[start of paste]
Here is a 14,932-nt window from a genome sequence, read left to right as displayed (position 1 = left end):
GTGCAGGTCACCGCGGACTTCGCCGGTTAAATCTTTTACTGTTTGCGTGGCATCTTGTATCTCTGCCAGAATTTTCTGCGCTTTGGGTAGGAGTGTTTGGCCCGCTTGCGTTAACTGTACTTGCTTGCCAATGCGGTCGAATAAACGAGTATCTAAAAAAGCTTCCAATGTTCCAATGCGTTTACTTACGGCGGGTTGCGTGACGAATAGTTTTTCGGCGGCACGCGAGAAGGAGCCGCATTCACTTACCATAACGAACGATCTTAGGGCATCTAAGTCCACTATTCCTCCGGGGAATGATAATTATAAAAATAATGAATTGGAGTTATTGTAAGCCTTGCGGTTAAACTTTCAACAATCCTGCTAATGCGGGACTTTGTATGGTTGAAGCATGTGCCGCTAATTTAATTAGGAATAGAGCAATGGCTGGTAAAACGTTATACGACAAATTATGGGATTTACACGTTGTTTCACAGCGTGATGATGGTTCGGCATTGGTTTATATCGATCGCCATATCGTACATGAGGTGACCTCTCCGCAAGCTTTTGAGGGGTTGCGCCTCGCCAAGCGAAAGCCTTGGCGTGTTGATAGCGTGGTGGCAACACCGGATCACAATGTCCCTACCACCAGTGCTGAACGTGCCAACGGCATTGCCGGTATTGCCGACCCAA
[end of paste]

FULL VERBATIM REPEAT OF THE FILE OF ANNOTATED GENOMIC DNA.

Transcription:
Here is a 14,932-nt window from a genome sequence, read left to right as displayed (position 1 = left end):
GTGCAGGTCACCGCGGACTTCGCCGGTTAAATCTTTTACTGTTTGCGTGGCATCTTGTATCTCTGCCAGAATTTTCTGCGCTTTGGGTAGGAGTGTTTGGCCCGCTTGCGTTAACTGTACTTGCTTGCCAATGCGGTCGAATAAACGAGTATCTAAAAAAGCTTCCAATGTTCCAATGCGTTTACTTACGGCGGGTTGCGTGACGAATAGTTTTTCGGCGGCACGCGAGAAGGAGCCGCATTCACTTACCATAACGAACGATCTTAGGGCATCTAAGTCCACTATTCCTCCGGGGAATGATAATTATAAAAATAATGAATTGGAGTTATTGTAAGCCTTGCGGTTAAACTTTCAACAATCCTGCTAATGCGGGACTTTGTATGGTTGAAGCATGTGCCGCTAATTTAATTAGGAATAGAGCAATGGCTGGTAAAACGTTATACGACAAATTATGGGATTTACACGTTGTTTCACAGCGTGATGATGGTTCGGCATTGGTTTATATCGATCGCCATATCGTACATGAGGTGACCTCTCCGCAAGCTTTTGAGGGGTTGCGCCTCGCCAAGCGAAAGCCTTGGCGTGTTGATAGCGTGGTGGCAACACCGGATCACAATGTCCCTACCACCAGTGCTGAACGTGCCAACGGCATTGCCGGTATTGCCGACCCAA